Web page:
SeedInvest and Indiegogo have jumped on the bandwagon of equity crowdfunding, and the studios making some games, like Crowfall, are successfully taking the route of offering preferred equity in exchange for funds. My company, Fig, is a prominent proponent of a similar yet unique model we call crowdpublishing, with games like Pillars of Eternity 2: Deadfire and Psychonauts 2 succeeding on the platform. While under equity crowdfunding a stake in the studio is a compelling offer if there were to be a studio acquisition or IPO, crowdpublishing offers the opportunity for investors to get returns based on the game’s revenue stream while developers maintain 100% ownership of their intellectual property and studio equity..
For developers and independent studios, equity crowdfunding, especially under Regulation A+, can be a game changer. By allowing non-accredited investors to now participate, it opens the door to a much vaster pool of investors and introduces sustainability into the crowdfunding ecosystem. It also provides entertainment properties a way to harness the potential of the crowd who is most passionate about their properties — fan investors.
This is the heart of crowdpublishing, where fans select the titles they want to back, just like old-school publishers. They also have a financial incentive to help test out early builds, give feedback, and get the word out to fuel further funding and commercial launch efforts.
An internal analysis of our data at Fig demonstrates a surreal appetite among fans to financially invest in the games they love. In 2016, the average investment reservation on our platform was $2,800—roughly 44 times the average reward pledge of $63.64. Overall, 59 percent of total pledges last year were for our Fig Game Shares equity channel – meaning fans would have the opportunity to earn back their money and then some, based on the commercial performance of the video game.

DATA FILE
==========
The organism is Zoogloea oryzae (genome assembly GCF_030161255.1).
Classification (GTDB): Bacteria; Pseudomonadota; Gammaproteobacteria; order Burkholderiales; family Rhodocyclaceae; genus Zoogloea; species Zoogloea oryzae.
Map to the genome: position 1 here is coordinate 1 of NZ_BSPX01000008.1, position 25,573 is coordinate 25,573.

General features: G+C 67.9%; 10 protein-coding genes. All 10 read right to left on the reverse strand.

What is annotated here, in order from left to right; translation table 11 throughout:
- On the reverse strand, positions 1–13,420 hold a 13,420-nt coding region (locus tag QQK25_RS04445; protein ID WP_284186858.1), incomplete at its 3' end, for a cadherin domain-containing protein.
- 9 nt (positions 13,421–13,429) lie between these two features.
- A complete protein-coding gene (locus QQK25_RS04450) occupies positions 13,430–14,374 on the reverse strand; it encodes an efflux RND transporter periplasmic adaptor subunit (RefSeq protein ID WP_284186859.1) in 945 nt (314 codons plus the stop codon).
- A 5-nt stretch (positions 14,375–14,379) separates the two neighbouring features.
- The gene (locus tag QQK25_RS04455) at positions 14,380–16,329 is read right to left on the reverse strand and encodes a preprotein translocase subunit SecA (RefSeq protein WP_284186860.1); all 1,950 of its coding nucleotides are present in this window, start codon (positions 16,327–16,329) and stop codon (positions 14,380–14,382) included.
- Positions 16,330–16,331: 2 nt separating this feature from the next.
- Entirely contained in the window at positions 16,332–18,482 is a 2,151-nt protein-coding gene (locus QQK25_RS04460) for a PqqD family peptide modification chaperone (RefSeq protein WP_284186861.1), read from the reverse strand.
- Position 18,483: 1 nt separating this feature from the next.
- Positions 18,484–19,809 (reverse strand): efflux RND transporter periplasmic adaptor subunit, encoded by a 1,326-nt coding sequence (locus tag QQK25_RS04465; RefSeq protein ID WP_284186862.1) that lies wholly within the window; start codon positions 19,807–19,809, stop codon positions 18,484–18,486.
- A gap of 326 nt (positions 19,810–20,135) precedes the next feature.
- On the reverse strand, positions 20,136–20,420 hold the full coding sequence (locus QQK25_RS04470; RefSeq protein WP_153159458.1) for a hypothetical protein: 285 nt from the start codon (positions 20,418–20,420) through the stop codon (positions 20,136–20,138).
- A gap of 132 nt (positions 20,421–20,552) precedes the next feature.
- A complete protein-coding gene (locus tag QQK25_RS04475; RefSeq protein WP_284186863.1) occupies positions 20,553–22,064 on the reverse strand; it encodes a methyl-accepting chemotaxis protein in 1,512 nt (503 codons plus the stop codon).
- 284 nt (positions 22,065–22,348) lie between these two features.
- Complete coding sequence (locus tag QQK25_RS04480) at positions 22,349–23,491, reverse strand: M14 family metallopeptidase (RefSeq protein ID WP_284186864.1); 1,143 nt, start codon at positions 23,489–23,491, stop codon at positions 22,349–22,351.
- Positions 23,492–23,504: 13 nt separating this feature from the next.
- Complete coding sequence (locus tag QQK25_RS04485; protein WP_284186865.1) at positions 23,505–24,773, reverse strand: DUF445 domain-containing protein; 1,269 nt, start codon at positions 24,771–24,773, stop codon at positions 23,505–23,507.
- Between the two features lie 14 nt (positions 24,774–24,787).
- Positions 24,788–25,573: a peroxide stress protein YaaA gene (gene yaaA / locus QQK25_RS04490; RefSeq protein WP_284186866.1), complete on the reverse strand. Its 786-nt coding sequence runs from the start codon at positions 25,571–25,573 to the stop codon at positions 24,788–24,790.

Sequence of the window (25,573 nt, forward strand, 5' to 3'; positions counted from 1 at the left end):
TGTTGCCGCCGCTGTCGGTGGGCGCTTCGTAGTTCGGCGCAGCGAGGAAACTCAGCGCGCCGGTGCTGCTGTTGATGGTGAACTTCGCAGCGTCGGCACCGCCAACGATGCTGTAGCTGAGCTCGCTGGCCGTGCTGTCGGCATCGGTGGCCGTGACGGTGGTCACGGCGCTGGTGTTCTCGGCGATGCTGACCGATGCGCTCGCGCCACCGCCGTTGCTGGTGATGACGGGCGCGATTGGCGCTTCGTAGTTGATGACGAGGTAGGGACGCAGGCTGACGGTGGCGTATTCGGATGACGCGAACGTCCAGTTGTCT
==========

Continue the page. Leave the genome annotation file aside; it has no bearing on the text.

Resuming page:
Crowdfunding is simply growing up
Crowdfunding is on course to change from the “kickstart” model: a one-time tapping into the goodwill of a community for the purpose of collecting donations in order to get a passion project off the ground. It’s possible that what we’re seeing on Kickstarter is that the goodwill is less effusive the second or third time around, as fans begin to question why they can’t share in the financial rewards. Or that pledgers feel less inclined to donate to projects that are already backed by well-heeled resources.
On the other hand, crowdpublishing also opens crowdfunding up to other participants, including large media companies and intellectual property rights holders who own properties with a passionate community following. Think about Alpha Centauri, Okami, or any number of titles from the LucasArts archives. These and others have audiences clamoring for more content, but the publishing and licensing for the traditional approach doesn’t work for the publishers who own the rights, and so they never see the light of day. But with fan financing support and their help generating awareness and promoting the titles, they could! So finally these kinds of projects can have an opportunity to come to life.
The implications of crowdpublishing are far reaching
Looking even further, crowdpublishing is also ripe for other entertainment verticals, including movies, television, books, music, and more. What if fans of the cancelled and cult-favorite sci-fi series Firefly could get the financial resources together to greenlight a new season? Would the incentive of knowing that they could share in the profits of success be enough to entice them to pool their money to make it happen?
It’s not as crazy as it sounds. For example, even though the television show Veronica Mars was cut short after three seasons by the CW due to mediocre ratings, in 2014 a crowdfunding campaign for a film version more than doubled its fundraising goal of $2 million within a mere 10 hours. More recently, the makers of Super Troopers raised over $5.7 million from fans after studios pulled funding for a sequel, and the film is currently in production.
In both these instances, devoted fans pooled their resources just for the satisfaction of seeing their dream movies get made and to collect rewards ranging from a DVDs to signed t-shirts. Imagine the potential investment power if fans knew they could also recoup a share of box office sales too? Money that can grow and be funded back into the system to not only fund properties with existing fan bases, but to help finance new talent.
This isn’t the end of crowdfunding. It’s just the beginning.
Justin Bailey is the President and CEO of Fig and has been active in the video game industry for many years, having published a wide variety of free-to-play, premium and mobile games.